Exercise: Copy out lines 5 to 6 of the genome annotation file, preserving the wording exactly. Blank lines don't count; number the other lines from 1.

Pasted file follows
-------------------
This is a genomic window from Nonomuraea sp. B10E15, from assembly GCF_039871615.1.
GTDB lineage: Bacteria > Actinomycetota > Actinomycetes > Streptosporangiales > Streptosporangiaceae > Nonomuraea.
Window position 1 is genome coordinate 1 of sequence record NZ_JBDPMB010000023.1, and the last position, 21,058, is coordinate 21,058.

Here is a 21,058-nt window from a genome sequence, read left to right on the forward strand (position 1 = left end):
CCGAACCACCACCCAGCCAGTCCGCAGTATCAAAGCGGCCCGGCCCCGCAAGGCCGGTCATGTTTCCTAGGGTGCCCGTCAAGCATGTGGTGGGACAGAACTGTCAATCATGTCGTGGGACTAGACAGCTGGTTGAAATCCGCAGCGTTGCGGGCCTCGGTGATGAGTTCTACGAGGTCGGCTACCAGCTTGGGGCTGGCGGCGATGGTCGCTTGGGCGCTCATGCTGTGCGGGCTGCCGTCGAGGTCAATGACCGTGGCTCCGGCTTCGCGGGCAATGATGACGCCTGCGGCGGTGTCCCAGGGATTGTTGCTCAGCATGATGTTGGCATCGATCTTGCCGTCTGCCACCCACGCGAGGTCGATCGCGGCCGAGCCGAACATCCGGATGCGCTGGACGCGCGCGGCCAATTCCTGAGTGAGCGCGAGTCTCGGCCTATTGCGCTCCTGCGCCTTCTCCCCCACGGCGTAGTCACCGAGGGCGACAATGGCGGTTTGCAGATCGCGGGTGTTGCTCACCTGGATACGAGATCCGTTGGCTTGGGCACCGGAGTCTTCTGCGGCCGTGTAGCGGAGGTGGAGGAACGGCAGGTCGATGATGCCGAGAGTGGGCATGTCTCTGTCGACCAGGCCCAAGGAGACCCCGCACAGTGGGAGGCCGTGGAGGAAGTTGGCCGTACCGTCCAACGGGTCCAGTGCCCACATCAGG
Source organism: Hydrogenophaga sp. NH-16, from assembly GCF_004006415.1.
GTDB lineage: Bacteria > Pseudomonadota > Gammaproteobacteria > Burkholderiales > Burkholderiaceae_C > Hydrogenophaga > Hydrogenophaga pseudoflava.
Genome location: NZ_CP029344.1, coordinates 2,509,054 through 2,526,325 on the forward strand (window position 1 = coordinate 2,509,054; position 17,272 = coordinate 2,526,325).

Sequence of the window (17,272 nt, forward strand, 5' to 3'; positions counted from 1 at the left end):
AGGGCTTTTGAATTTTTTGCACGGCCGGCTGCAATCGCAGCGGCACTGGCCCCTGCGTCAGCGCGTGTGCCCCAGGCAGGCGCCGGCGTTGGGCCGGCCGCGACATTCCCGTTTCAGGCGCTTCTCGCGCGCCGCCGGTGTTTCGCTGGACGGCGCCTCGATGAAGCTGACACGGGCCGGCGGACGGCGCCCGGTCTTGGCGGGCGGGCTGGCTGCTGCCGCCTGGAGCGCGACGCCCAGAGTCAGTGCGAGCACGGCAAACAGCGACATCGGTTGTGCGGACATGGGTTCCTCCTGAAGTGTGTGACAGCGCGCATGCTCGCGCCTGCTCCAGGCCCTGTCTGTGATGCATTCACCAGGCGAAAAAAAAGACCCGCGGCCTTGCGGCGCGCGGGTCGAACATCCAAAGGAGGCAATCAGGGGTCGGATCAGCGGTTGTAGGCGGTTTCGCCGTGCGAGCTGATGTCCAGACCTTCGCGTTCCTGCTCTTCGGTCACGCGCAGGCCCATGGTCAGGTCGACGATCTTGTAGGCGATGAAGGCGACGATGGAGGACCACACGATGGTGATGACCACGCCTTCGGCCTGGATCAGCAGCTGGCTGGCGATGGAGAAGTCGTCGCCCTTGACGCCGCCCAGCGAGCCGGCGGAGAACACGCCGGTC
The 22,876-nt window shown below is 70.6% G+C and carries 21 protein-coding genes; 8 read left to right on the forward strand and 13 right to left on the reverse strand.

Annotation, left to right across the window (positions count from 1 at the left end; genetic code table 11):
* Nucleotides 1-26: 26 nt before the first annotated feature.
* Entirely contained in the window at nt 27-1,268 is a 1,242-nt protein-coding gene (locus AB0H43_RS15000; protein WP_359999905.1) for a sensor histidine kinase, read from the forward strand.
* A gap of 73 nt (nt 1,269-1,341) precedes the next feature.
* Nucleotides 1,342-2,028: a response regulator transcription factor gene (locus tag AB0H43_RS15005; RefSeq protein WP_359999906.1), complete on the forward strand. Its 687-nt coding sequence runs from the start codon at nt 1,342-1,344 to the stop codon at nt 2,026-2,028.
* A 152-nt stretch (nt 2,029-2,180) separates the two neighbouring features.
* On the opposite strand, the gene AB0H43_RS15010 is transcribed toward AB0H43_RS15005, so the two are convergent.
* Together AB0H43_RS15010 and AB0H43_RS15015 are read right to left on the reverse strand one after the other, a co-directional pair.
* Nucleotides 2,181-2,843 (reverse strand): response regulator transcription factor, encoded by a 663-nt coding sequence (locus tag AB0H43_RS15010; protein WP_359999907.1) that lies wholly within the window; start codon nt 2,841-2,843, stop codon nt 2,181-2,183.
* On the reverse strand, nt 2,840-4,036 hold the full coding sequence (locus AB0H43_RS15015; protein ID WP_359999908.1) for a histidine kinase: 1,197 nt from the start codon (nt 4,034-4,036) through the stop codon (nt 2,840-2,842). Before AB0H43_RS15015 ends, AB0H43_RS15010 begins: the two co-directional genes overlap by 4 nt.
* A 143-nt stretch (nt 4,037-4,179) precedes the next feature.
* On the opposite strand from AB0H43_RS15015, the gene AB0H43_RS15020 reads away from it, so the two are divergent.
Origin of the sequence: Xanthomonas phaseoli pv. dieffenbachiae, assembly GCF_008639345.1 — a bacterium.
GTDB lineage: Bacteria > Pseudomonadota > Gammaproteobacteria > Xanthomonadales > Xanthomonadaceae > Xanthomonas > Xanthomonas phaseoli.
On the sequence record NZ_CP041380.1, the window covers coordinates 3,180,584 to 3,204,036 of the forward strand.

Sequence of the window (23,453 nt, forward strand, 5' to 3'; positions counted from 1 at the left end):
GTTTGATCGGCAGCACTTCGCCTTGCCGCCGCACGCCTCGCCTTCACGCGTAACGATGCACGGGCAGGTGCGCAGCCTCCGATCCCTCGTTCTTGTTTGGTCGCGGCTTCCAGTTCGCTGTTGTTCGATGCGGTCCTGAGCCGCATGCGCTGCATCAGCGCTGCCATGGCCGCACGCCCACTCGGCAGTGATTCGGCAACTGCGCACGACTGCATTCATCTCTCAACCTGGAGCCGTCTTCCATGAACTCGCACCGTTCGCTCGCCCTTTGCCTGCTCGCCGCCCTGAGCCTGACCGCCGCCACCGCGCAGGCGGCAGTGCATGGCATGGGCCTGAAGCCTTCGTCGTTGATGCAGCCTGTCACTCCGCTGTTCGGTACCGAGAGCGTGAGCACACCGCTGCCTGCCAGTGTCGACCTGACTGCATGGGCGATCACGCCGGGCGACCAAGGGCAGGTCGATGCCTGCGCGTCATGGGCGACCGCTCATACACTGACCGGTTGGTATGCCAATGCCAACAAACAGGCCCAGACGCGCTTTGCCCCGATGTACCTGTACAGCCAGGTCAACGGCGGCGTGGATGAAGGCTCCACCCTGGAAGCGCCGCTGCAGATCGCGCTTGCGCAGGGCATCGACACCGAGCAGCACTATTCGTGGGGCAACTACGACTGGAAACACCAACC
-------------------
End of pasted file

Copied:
CCGAACCACCACCCAGCCAGTCCGCAGTATCAAAGCGGCCCGGCCCCGCAAGGCCGGTCATGTTTCCTAGGGTGCCCGTCAAGCATGTGGTGGGACAGAACTGTCAATCATGTCGTGGGACTAGACAGCTGGTTGAAATCCGCAGCGTTGCGGGCCTCGGTGATGAGTTCTACGAGGTCGGCTACCAGCTTGGGGCTGGCGGCGATGGTCGCTTGGGCGCTCATGCTGTGCGGGCTGCCGTCGAGGTCAATGACCGTGGCTCCGGCTTCGCGGGCAATGATGACGCCTGCGGCGGTGTCCCAGGGATTGTTGCTCAGCATGATGTTGGCATCGATCTTGCCGTCTGCCACCCACGCGAGGTCGATCGCGGCCGAGCCGAACATCCGGATGCGCTGGACGCGCGCGGCCAATTCCTGAGTGAGCGCGAGTCTCGGCCTATTGCGCTCCTGCGCCTTCTCCCCCACGGCGTAGTCACCGAGGGCGACAATGGCGGTTTGCAGATCGCGGGTGTTGCTCACCTGGATACGAGATCCGTTGGCTTGGGCACCGGAGTCTTCTGCGGCCGTGTAGCGGAGGTGGAGGAACGGCAGGTCGATGATGCCGAGAGTGGGCATGTCTCTGTCGACCAGGCCCAAGGAGACCCCGCACAGTGGGAGGCCGTGGAGGAAGTTGGCCGTACCGTCCAACGGGTCCAGTGCCCACATCAGG
Source organism: Hydrogenophaga sp. NH-16, from assembly GCF_004006415.1.